According to a statement posted on the Apple website on Friday, the battery inside some of the early nanos could overheat, posing a potential safety risk.
“This issue has been traced to a single battery supplier that produced batteries with a manufacturing defect. While the possibility of an incident is rare, the likelihood increases as the battery ages,” the statement said.
As a result, the Cupertino company has launched a worldwide replacement program for the affected devices, which concerns those bought between September 2005 and December 2006. The early nanos have a black or white plastic front and a silver metal back. Later versions have a metal front and back.
The device’s serial number, found on the back of the nano, will need to be provided to confirm whether or not it is included in the replacement program.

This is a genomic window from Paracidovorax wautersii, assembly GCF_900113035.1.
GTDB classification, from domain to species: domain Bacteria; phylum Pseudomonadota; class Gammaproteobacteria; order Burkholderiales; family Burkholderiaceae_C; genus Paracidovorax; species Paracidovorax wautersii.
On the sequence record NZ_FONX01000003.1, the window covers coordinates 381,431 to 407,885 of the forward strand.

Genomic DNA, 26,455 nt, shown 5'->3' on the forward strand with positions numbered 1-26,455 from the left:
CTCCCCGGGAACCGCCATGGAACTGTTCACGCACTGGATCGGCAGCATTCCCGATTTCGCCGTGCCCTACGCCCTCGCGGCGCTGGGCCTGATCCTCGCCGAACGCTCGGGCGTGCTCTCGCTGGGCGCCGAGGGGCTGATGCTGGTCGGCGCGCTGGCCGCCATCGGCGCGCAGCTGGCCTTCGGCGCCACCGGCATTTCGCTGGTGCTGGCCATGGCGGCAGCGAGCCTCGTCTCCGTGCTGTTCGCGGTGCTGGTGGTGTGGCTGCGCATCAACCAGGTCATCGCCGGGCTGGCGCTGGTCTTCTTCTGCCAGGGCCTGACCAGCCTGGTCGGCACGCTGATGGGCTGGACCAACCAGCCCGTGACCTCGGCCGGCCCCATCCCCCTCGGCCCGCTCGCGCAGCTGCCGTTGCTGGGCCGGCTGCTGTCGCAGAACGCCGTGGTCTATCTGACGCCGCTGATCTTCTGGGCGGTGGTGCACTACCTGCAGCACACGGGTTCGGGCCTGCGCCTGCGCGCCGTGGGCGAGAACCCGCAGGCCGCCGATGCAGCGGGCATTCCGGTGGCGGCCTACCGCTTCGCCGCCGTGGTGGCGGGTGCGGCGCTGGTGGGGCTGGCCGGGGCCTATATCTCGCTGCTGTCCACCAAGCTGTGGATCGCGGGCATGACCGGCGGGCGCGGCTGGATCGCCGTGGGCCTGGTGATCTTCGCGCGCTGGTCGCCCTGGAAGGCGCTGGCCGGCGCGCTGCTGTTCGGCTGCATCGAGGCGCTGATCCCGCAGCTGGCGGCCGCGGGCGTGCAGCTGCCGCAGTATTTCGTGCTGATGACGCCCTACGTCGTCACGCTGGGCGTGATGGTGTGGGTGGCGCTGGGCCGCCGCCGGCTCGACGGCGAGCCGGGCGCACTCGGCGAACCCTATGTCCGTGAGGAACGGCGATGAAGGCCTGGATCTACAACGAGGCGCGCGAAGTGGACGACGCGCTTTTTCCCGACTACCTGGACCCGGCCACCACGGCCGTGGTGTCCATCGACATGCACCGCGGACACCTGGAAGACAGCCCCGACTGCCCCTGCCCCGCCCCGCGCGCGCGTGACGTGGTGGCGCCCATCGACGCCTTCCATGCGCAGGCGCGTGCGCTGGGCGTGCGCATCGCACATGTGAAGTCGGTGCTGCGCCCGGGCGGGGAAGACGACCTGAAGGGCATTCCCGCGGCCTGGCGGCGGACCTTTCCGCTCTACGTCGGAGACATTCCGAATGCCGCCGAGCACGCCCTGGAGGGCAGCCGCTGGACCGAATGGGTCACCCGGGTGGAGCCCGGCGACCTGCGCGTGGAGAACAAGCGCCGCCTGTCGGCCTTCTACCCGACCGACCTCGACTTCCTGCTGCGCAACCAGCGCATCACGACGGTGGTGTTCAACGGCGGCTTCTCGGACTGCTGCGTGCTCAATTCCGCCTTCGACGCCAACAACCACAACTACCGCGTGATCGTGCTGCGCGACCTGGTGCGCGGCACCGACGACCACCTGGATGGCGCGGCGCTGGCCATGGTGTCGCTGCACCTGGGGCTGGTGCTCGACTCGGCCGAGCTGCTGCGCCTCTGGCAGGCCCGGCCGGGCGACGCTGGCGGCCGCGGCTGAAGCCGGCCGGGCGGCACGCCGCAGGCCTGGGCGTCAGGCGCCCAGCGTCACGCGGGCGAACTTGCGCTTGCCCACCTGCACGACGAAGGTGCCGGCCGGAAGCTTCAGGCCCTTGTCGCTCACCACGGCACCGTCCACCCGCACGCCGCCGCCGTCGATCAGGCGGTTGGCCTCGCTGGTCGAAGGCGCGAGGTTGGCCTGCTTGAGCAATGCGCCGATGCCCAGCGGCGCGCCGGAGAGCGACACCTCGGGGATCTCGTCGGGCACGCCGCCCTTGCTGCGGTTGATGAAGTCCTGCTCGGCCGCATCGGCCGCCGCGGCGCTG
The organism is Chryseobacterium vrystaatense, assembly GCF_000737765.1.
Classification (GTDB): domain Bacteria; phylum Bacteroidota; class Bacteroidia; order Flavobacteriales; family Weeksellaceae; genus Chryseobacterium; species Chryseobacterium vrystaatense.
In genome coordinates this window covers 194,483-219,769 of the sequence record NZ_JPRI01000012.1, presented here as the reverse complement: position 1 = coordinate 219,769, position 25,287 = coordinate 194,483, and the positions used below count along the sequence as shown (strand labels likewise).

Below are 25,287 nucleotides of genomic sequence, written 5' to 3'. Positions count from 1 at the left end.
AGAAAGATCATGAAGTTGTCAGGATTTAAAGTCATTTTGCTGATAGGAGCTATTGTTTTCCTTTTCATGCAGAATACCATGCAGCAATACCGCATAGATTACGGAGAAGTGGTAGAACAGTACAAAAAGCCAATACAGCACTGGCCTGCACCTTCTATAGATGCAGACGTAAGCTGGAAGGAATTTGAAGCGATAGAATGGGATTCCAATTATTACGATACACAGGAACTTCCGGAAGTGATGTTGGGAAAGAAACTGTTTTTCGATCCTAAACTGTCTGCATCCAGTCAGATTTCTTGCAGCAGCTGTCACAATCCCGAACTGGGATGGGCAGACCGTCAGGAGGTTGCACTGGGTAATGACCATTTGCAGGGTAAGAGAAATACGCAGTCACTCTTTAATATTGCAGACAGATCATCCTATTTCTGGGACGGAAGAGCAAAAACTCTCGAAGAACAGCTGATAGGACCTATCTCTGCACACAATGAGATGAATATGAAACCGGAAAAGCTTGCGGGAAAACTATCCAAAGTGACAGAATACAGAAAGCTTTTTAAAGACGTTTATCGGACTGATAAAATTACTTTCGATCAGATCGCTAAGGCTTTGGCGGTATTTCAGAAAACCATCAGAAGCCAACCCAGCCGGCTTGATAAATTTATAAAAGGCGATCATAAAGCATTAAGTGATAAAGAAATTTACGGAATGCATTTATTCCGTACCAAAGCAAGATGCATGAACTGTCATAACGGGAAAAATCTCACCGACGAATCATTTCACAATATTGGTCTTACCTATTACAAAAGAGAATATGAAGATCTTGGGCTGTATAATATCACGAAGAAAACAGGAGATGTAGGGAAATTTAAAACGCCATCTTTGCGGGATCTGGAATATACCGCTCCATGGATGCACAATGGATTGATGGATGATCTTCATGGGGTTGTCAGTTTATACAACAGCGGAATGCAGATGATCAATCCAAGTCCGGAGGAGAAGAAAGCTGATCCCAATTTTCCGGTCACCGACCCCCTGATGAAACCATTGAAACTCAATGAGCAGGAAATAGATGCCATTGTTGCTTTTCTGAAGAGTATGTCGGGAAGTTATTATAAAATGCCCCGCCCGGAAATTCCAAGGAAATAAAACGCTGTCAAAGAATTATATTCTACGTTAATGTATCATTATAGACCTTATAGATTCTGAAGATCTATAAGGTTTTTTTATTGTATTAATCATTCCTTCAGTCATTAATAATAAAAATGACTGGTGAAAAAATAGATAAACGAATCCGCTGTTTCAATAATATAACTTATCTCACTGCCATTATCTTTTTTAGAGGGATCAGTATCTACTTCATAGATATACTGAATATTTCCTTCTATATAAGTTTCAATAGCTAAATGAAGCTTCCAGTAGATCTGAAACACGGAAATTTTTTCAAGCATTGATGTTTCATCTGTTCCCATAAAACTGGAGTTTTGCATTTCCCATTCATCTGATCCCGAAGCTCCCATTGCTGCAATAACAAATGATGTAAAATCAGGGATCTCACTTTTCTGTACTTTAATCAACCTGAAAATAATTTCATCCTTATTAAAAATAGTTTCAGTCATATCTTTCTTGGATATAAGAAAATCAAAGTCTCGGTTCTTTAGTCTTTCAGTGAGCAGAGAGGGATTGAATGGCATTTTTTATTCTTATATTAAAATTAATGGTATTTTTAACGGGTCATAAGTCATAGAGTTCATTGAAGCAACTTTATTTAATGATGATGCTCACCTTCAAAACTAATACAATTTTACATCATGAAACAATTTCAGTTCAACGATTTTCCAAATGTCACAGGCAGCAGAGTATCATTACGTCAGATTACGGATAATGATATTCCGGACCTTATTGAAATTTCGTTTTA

As MacRumors pointed out, such a program was started in South Korea in 2009 and Japan in 2010 for the exact same problem. Apparently those programs were set up as a result of pressure from regulators. It’s not certain what prompted the start of the worldwide replacement program, or why it didn’t begin earlier.
Anyone that sends in an affected nano will have to wait about six weeks for a replacement to turn up, though whether it’ll be the original nano with a new battery inside or the latest version of the device isn’t specified in the statement.
Apple is advising anyone with an affected iPod nano to stop using it.